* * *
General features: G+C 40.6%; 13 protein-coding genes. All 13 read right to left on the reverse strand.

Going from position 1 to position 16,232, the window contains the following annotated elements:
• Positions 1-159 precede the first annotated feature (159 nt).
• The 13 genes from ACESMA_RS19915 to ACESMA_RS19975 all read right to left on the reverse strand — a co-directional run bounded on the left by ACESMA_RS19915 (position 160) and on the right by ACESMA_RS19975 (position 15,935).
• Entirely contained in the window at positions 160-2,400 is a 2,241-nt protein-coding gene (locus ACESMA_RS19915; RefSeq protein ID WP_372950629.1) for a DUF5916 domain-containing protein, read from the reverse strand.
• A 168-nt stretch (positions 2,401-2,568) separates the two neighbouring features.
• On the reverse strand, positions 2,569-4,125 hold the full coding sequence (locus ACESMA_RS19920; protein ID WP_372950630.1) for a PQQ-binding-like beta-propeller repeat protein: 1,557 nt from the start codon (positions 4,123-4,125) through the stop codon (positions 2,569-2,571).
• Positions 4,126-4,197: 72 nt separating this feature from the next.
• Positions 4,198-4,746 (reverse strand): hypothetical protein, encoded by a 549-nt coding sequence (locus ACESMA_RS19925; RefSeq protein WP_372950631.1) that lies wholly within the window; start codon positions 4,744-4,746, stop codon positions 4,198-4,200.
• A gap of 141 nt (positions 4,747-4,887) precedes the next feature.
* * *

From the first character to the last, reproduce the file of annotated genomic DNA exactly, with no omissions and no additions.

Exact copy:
General features: G+C 40.6%; 13 protein-coding genes. All 13 read right to left on the reverse strand.

Going from position 1 to position 16,232, the window contains the following annotated elements:
• Positions 1-159 precede the first annotated feature (159 nt).
• The 13 genes from ACESMA_RS19915 to ACESMA_RS19975 all read right to left on the reverse strand — a co-directional run bounded on the left by ACESMA_RS19915 (position 160) and on the right by ACESMA_RS19975 (position 15,935).
• Entirely contained in the window at positions 160-2,400 is a 2,241-nt protein-coding gene (locus ACESMA_RS19915; RefSeq protein ID WP_372950629.1) for a DUF5916 domain-containing protein, read from the reverse strand.
• A 168-nt stretch (positions 2,401-2,568) separates the two neighbouring features.
• On the reverse strand, positions 2,569-4,125 hold the full coding sequence (locus ACESMA_RS19920; protein ID WP_372950630.1) for a PQQ-binding-like beta-propeller repeat protein: 1,557 nt from the start codon (positions 4,123-4,125) through the stop codon (positions 2,569-2,571).
• Positions 4,126-4,197: 72 nt separating this feature from the next.
• Positions 4,198-4,746 (reverse strand): hypothetical protein, encoded by a 549-nt coding sequence (locus ACESMA_RS19925; RefSeq protein WP_372950631.1) that lies wholly within the window; start codon positions 4,744-4,746, stop codon positions 4,198-4,200.
• A gap of 141 nt (positions 4,747-4,887) precedes the next feature.